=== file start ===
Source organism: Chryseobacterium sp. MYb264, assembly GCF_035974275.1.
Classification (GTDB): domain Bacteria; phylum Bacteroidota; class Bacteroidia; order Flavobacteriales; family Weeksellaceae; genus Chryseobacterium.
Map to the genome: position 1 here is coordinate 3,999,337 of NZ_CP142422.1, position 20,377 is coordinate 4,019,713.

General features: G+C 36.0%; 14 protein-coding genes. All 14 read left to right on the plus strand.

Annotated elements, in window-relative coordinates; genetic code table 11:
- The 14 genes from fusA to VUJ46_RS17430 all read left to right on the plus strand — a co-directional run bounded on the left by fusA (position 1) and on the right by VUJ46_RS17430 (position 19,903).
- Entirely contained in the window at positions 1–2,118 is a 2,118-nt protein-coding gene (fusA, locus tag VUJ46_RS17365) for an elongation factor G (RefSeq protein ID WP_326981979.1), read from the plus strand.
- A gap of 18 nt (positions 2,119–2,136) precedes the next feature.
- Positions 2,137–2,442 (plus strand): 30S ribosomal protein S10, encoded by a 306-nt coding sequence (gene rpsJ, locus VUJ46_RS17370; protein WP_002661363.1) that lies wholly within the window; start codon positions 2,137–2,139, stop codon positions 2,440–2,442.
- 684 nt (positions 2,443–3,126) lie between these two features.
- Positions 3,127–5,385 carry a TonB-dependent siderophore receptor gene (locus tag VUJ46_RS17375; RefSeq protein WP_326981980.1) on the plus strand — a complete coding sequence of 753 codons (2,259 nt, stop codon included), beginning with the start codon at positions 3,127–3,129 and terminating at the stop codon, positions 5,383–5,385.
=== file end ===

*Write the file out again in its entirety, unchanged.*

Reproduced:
Source organism: Chryseobacterium sp. MYb264, assembly GCF_035974275.1.
Classification (GTDB): domain Bacteria; phylum Bacteroidota; class Bacteroidia; order Flavobacteriales; family Weeksellaceae; genus Chryseobacterium.
Map to the genome: position 1 here is coordinate 3,999,337 of NZ_CP142422.1, position 20,377 is coordinate 4,019,713.

General features: G+C 36.0%; 14 protein-coding genes. All 14 read left to right on the plus strand.

Annotated elements, in window-relative coordinates; genetic code table 11:
- The 14 genes from fusA to VUJ46_RS17430 all read left to right on the plus strand — a co-directional run bounded on the left by fusA (position 1) and on the right by VUJ46_RS17430 (position 19,903).
- Entirely contained in the window at positions 1–2,118 is a 2,118-nt protein-coding gene (fusA, locus tag VUJ46_RS17365) for an elongation factor G (RefSeq protein ID WP_326981979.1), read from the plus strand.
- A gap of 18 nt (positions 2,119–2,136) precedes the next feature.
- Positions 2,137–2,442 (plus strand): 30S ribosomal protein S10, encoded by a 306-nt coding sequence (gene rpsJ, locus VUJ46_RS17370; protein WP_002661363.1) that lies wholly within the window; start codon positions 2,137–2,139, stop codon positions 2,440–2,442.
- 684 nt (positions 2,443–3,126) lie between these two features.
- Positions 3,127–5,385 carry a TonB-dependent siderophore receptor gene (locus tag VUJ46_RS17375; RefSeq protein WP_326981980.1) on the plus strand — a complete coding sequence of 753 codons (2,259 nt, stop codon included), beginning with the start codon at positions 3,127–3,129 and terminating at the stop codon, positions 5,383–5,385.